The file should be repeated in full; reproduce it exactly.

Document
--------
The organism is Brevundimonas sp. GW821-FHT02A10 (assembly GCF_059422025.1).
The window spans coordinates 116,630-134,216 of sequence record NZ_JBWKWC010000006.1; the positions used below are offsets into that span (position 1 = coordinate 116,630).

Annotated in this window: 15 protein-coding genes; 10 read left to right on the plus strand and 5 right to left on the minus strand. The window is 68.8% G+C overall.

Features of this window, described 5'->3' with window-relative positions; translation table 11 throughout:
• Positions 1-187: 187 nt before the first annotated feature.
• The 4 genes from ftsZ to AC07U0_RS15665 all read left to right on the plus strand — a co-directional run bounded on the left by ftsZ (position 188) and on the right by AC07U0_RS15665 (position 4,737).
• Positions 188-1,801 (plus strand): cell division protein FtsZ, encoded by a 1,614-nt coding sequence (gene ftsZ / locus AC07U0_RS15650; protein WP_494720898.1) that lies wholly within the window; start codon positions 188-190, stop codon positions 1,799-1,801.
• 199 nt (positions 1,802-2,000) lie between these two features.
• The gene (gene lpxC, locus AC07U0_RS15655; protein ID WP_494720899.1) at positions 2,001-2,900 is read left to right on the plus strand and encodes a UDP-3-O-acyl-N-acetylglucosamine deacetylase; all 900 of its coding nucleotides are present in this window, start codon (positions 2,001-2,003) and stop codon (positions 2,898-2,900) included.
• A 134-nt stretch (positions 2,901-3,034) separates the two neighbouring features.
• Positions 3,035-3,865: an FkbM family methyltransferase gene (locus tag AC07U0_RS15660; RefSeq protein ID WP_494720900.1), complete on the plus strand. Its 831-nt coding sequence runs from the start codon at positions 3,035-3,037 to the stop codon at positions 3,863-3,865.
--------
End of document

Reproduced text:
The organism is Brevundimonas sp. GW821-FHT02A10 (assembly GCF_059422025.1).
The window spans coordinates 116,630-134,216 of sequence record NZ_JBWKWC010000006.1; the positions used below are offsets into that span (position 1 = coordinate 116,630).

Annotated in this window: 15 protein-coding genes; 10 read left to right on the plus strand and 5 right to left on the minus strand. The window is 68.8% G+C overall.

Features of this window, described 5'->3' with window-relative positions; translation table 11 throughout:
• Positions 1-187: 187 nt before the first annotated feature.
• The 4 genes from ftsZ to AC07U0_RS15665 all read left to right on the plus strand — a co-directional run bounded on the left by ftsZ (position 188) and on the right by AC07U0_RS15665 (position 4,737).
• Positions 188-1,801 (plus strand): cell division protein FtsZ, encoded by a 1,614-nt coding sequence (gene ftsZ / locus AC07U0_RS15650; protein WP_494720898.1) that lies wholly within the window; start codon positions 188-190, stop codon positions 1,799-1,801.
• 199 nt (positions 1,802-2,000) lie between these two features.
• The gene (gene lpxC, locus AC07U0_RS15655; protein ID WP_494720899.1) at positions 2,001-2,900 is read left to right on the plus strand and encodes a UDP-3-O-acyl-N-acetylglucosamine deacetylase; all 900 of its coding nucleotides are present in this window, start codon (positions 2,001-2,003) and stop codon (positions 2,898-2,900) included.
• A 134-nt stretch (positions 2,901-3,034) separates the two neighbouring features.
• Positions 3,035-3,865: an FkbM family methyltransferase gene (locus tag AC07U0_RS15660; RefSeq protein ID WP_494720900.1), complete on the plus strand. Its 831-nt coding sequence runs from the start codon at positions 3,035-3,037 to the stop codon at positions 3,863-3,865.